stock-photo-tired-man-suit-yawn-glasses-sleepy-work-professional-buisiness-dc040cfa-9e24-40c3-910b-f7df960f3bb1Just mention to a reader that you are writing a novel and the first thing of out their mouth is, “What types of novels do you write?” And, if you don’t readily know the answer to that question, you may stumble through a long account of your current novel’s plot, losing your audience – the one stifling a yawn – before you’re finished.

While some readers may be asking you for the whole story and nothing but the whole story, most readers just want to know the genre of your novel; genre describes your novel and identifies it by one of 10 leading types of novels in the market of popular fiction. It is the way that readers identify the types of novels they like and it helps publishers market your book.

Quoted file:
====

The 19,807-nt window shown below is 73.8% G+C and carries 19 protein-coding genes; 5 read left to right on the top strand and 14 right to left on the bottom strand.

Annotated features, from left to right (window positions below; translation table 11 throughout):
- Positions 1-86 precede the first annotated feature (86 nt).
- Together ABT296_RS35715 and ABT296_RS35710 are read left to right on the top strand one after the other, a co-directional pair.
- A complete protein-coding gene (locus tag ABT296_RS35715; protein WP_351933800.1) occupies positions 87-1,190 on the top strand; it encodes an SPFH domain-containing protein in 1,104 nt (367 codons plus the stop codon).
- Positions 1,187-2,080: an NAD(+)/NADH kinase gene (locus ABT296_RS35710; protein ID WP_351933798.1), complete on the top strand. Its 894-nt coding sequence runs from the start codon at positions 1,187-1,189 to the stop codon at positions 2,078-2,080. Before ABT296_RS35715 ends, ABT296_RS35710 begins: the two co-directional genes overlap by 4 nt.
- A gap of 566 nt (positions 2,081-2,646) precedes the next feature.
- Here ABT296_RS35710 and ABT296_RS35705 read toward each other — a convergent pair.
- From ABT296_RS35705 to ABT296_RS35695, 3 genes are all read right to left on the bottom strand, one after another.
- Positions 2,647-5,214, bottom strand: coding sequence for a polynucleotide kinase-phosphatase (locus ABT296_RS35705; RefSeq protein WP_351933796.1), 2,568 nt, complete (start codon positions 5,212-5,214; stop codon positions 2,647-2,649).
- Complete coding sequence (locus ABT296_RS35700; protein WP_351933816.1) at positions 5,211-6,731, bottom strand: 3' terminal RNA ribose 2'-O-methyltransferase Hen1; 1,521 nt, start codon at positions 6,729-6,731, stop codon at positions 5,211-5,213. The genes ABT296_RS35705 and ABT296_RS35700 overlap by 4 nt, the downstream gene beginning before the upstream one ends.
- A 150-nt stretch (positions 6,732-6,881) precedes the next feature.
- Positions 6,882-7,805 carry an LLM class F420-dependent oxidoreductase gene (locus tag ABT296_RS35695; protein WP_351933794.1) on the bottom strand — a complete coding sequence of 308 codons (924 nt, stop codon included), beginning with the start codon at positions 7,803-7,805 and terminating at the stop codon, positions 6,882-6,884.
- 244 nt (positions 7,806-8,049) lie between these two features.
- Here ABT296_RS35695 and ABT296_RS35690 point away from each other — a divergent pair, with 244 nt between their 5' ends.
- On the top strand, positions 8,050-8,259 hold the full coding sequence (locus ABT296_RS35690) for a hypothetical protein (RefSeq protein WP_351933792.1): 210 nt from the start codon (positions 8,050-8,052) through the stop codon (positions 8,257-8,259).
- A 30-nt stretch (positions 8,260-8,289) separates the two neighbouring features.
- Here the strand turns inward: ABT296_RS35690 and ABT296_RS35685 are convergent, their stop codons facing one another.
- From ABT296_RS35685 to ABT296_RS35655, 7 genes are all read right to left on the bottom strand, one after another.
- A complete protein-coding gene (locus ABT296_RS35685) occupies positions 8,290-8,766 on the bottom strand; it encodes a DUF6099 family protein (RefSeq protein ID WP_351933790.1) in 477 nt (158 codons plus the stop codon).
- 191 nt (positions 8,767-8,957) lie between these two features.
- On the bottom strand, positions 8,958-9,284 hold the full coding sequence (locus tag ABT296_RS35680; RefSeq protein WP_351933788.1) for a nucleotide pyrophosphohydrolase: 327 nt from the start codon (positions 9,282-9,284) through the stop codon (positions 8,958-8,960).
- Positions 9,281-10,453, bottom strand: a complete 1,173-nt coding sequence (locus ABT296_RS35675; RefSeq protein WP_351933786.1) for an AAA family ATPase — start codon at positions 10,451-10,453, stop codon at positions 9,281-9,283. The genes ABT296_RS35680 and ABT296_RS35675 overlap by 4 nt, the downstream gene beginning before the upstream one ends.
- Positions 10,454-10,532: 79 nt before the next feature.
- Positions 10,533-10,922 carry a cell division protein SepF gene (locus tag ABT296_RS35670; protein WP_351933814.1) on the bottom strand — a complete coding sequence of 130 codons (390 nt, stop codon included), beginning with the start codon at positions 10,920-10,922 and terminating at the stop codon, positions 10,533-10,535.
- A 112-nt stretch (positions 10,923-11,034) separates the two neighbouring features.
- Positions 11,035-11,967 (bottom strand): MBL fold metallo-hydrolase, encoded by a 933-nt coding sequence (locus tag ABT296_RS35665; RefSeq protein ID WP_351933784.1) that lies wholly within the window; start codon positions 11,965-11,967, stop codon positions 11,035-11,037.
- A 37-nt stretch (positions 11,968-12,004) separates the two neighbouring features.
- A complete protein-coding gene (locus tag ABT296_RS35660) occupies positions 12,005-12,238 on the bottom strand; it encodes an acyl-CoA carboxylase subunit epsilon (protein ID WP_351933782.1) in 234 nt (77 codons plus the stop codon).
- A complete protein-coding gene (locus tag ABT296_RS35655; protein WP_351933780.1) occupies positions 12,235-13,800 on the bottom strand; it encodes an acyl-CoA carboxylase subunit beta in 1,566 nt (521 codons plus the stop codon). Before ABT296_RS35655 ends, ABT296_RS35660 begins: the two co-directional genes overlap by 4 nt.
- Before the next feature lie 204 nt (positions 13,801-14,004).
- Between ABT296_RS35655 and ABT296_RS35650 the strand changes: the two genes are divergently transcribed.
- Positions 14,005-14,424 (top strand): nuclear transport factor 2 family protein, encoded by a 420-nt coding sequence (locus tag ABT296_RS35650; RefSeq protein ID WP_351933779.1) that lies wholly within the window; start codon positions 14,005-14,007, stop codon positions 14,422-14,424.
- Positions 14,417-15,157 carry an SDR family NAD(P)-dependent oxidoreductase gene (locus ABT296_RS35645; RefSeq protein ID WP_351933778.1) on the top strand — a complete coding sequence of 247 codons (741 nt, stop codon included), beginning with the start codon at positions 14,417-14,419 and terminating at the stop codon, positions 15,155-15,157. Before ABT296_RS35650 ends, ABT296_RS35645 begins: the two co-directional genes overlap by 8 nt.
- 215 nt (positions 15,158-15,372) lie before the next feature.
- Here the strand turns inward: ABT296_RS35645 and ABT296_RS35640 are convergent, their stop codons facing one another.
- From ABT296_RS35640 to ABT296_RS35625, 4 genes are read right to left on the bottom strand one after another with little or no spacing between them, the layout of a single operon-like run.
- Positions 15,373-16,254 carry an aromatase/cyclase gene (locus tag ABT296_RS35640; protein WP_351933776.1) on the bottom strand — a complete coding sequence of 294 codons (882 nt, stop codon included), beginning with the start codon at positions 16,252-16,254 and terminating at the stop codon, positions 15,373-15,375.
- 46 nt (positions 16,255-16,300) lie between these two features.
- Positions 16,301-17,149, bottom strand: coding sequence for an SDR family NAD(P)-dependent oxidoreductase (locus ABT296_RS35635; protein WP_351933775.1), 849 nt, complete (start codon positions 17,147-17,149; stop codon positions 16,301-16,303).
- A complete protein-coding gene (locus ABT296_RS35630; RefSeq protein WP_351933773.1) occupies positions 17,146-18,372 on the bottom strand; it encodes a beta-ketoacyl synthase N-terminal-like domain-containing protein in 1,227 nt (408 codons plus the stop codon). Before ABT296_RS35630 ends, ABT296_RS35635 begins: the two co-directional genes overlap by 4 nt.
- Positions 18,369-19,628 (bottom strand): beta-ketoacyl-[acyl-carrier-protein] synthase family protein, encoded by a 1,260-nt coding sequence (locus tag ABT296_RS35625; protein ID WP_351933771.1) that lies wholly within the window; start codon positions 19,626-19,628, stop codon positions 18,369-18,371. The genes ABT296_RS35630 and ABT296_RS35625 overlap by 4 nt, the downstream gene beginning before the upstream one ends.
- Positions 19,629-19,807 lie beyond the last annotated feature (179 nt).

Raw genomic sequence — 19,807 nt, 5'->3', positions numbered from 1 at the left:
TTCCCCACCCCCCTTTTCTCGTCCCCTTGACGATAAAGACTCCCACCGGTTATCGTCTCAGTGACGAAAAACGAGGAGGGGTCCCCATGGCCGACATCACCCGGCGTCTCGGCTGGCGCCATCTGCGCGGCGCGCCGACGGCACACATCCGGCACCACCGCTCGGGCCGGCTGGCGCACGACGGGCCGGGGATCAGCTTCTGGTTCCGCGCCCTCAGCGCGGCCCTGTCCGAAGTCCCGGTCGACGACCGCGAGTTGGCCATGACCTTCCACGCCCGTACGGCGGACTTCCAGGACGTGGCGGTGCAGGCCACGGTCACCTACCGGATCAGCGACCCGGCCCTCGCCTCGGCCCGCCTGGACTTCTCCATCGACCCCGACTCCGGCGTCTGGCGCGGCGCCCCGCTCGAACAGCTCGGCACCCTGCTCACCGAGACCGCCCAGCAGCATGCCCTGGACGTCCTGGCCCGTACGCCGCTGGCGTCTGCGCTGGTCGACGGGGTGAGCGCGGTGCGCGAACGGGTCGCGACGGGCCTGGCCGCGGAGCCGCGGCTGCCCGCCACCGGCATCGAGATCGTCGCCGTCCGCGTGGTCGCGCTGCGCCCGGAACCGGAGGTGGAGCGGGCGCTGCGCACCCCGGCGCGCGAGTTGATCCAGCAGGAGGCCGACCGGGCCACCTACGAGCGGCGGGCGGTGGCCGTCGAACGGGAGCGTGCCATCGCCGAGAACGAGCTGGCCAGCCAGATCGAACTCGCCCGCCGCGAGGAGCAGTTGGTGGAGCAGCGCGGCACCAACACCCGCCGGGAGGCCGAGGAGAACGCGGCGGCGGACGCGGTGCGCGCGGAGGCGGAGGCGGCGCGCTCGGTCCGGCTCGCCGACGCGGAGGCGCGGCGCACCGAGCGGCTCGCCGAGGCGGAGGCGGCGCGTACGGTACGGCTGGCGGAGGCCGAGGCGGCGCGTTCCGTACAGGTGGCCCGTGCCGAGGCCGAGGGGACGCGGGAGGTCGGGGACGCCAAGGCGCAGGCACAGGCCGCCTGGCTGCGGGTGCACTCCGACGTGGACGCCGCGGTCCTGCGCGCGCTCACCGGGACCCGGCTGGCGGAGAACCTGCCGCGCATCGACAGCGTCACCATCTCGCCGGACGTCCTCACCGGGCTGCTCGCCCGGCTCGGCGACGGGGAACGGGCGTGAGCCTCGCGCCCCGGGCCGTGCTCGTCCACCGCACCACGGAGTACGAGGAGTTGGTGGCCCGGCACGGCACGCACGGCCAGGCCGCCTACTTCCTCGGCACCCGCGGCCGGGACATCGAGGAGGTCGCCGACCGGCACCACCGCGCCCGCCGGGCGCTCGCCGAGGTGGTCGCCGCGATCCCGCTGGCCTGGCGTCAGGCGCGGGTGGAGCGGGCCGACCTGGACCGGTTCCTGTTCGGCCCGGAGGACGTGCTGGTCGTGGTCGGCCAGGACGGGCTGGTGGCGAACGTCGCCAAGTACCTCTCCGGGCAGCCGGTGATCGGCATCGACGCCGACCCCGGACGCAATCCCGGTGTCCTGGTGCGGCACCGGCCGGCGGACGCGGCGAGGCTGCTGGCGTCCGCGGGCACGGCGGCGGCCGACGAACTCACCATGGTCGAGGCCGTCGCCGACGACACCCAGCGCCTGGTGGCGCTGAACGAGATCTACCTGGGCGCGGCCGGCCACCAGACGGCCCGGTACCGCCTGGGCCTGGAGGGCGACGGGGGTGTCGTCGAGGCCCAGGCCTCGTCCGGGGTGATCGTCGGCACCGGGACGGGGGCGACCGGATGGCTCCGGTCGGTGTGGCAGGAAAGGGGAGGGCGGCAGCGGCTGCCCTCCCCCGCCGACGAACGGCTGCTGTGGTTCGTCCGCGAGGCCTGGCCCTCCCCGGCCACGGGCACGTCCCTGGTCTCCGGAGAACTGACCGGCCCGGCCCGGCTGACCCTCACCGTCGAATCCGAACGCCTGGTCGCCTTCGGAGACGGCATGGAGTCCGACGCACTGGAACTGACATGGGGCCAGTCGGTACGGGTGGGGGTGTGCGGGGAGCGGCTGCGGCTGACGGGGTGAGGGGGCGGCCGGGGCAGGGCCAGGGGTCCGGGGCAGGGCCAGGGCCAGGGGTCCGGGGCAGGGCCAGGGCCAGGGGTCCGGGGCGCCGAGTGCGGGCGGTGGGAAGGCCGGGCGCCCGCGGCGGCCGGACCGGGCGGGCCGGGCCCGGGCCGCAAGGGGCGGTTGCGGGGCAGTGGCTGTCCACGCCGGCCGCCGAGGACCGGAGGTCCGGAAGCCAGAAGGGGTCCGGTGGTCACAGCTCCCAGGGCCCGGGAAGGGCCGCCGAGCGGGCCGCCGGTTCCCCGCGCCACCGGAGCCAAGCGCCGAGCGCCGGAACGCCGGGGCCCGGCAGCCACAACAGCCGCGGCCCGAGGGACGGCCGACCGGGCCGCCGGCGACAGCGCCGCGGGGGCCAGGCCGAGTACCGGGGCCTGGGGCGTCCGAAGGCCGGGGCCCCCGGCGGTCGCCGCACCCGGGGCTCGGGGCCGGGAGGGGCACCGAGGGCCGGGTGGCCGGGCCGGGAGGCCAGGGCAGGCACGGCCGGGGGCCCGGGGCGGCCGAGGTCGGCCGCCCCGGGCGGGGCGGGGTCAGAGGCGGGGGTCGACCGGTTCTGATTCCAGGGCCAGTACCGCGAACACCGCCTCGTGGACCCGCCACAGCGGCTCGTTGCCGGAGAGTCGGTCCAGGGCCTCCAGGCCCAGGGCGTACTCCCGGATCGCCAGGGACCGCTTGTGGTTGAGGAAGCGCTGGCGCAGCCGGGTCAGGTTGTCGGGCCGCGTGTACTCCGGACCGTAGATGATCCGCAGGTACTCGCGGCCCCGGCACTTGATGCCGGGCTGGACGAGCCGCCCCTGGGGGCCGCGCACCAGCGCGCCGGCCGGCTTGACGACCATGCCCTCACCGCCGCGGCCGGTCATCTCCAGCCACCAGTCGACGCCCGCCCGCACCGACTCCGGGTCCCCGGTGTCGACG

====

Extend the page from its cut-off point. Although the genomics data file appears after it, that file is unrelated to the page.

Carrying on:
What is the Relationship between a Writer and Genre?

I’ve described two important reasons for knowing your novel’s genre, but before you even get to that point of readership or publishing (and hopefully you will), understanding genre provides you, the writer, with a roadmap for writing your story – making the important decision about genre is the starting point of writing a novel.

Each genre has its own prescription for remaining true to type. Successful novels that don’t follow genre guidelines are rare (but not unheard of).

Writing within a genre will keep Continue reading Discover the Key to Writing 10 Popular Types of Novels

How to Start Writing a Novel from Rough Draft to Smooth Finish